Study Demonstrates Role of Phenols in Early Pregnancy

Researchers demonstrated the antioxidant effects of oleuropein on cells formed during the first stage of pregnancy without adverse effects.
By Simon Roots
Feb. 6, 2023 19:29 UTC

Oleuropein, a phe­no­lic com­pound found in olive oil, fruits and leaves, is well known for its antiox­i­dant, anti-inflam­ma­tory and neu­ro­pro­tec­tive effects.

While numer­ous stud­ies have demon­strated the ben­e­fits of olive oil-rich diets dur­ing preg­nancy, there have been no human stud­ies on the role of olive phe­nols or polyphe­nols in embryo implan­ta­tion and devel­op­ment.

A new study pub­lished in a spe­cial issue of the jour­nal Antioxidants has sought to address this issue by exam­in­ing the impact of oleu­ropein on oxida­tive stress on human tro­phoblasts: cells formed dur­ing the first stage of preg­nancy that pro­vide nutri­ents to the embryo.

See Also:Consuming EVOO Results in More Polyphenols in Breast Milk, Study Finds

In vitro exper­i­ments per­formed by the research team found that oleu­ropein sig­nif­i­cantly reduced oxida­tive dam­age and restored antiox­i­dant func­tion­ing in tro­phoblasts sub­jected to hydro­gen per­ox­ide, which was used to model oxida­tive stress.

Olive oil polyphe­nolshealth-news-study-demonstrates-role-of-phenols-in-early-pregnancy-olive-oil-times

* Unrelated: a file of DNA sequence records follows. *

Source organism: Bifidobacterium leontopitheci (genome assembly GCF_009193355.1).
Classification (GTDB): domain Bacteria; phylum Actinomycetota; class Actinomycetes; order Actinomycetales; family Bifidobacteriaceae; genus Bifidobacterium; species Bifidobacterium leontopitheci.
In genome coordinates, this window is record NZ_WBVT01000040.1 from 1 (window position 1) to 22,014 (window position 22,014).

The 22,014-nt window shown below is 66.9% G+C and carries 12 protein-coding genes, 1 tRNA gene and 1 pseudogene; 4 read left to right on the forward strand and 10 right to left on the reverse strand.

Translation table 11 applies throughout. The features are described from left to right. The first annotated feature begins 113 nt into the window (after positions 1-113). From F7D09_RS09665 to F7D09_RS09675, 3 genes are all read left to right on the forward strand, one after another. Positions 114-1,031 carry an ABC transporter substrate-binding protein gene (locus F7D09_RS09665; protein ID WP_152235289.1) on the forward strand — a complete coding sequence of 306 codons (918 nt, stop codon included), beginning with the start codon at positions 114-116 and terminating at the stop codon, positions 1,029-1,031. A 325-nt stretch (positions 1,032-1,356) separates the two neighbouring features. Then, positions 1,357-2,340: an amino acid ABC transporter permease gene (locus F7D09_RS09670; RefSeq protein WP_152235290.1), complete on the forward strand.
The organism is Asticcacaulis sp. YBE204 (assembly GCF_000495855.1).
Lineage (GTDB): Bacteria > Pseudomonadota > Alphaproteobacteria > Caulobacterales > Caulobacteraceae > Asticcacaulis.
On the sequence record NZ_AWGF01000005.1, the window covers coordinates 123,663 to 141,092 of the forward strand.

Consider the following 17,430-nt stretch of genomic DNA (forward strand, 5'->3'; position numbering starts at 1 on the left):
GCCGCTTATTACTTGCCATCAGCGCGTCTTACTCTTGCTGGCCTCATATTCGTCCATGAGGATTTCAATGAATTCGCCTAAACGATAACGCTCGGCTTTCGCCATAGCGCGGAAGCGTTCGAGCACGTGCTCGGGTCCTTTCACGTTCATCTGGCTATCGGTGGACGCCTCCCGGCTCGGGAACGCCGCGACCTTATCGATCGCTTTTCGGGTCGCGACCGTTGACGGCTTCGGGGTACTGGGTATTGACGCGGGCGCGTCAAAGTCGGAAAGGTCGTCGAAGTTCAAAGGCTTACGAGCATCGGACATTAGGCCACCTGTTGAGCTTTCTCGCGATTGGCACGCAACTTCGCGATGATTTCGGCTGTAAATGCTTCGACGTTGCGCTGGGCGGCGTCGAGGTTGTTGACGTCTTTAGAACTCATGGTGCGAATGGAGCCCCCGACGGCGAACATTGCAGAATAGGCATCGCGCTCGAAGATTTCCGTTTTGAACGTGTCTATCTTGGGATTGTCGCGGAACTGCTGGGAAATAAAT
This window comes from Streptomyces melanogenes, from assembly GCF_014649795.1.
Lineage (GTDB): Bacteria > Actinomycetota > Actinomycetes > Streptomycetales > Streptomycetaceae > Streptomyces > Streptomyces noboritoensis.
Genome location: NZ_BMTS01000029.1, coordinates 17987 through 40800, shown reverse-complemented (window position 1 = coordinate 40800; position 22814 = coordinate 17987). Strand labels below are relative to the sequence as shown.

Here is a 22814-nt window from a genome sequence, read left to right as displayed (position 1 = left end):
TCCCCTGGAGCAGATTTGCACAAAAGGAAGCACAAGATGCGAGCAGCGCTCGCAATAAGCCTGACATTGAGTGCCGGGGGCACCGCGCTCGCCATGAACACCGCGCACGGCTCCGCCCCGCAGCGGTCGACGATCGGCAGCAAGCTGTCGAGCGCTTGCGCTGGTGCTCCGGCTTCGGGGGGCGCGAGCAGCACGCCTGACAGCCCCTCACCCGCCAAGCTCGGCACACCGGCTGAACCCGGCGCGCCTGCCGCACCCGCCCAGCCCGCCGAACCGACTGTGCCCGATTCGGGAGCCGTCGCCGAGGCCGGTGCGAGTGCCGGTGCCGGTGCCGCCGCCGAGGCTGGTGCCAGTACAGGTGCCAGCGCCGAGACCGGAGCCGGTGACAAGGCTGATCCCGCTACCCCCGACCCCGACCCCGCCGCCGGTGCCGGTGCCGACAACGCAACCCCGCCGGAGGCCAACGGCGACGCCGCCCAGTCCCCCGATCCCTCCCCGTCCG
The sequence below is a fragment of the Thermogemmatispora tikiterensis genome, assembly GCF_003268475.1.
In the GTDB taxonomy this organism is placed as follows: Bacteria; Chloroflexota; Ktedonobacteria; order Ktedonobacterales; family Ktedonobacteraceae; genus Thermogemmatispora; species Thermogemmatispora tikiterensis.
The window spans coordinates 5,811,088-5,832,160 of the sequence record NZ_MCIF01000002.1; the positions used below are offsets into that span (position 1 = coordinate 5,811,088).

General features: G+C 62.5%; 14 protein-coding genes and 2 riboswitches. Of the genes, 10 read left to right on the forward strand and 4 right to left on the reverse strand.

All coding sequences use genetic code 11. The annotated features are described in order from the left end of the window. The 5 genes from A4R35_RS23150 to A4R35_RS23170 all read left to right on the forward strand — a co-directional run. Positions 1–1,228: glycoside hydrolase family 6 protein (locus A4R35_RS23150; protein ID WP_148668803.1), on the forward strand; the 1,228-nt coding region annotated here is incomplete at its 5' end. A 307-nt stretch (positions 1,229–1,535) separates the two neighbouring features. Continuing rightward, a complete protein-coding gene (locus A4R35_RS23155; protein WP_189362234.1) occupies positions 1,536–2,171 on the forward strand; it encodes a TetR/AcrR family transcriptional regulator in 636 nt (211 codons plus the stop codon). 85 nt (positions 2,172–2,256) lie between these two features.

Polyphenols are a group of nat­ural com­pounds com­monly found in plant-based foods and bev­er­ages, includ­ing olive oil. They have potent antiox­i­dant prop­er­ties and are believed to have health ben­e­fits, such as reduc­ing the risk of cer­tain chronic dis­eases. Olive oil is par­tic­u­larly rich in hydrox­y­ty­rosol, tyrosol, and oleu­ropein, which are types of polyphe­nols.

Not only did it improve antiox­i­dant sta­tus and pre­vent pro­tein and lipid dam­age, but oleu­ropein also reduced iNOS lev­els, exces­sive pro­duc­tion of which has been linked to improper embryo trans­port and ectopic preg­nancy.

Reactive oxy­gen species, vari­eties of free rad­i­cals, play a vital role in nor­mal preg­nancy. Still, an excess is known to cause oxida­tive stress, lead­ing to seri­ous com­pli­ca­tions such as ges­ta­tional dia­betes, preeclamp­sia, or even fetal loss.

The poten­tial for antiox­i­dants to pre­vent and treat such dis­or­ders is receiv­ing increas­ing atten­tion. However, very few antiox­i­dant com­po­nents have so far shown sig­nif­i­cant effects on preg­nancy dis­or­ders.

Most com­mon antiox­i­dant sup­ple­ments, such as vit­a­min C and vit­a­min E, have not only been found to be inef­fec­tive in reduc­ing the risk of com­pli­ca­tions but have even been asso­ci­ated with an increase in still­births.

The researchers noted that exist­ing stud­ies of olive oil sup­ple­men­ta­tion in the pre-con­cep­tion period and dur­ing preg­nancy have demon­strated that a sup­ple­men­ta­tion period could improve embryo qual­ity para­me­ters in in vitro human embryo devel­op­ment.

They also empha­sized that no indi­ca­tions of adverse effects in the tro­phoblast cells were observed from the intro­duc­tion of oleu­ropein, thus paving the way for fur­ther research.


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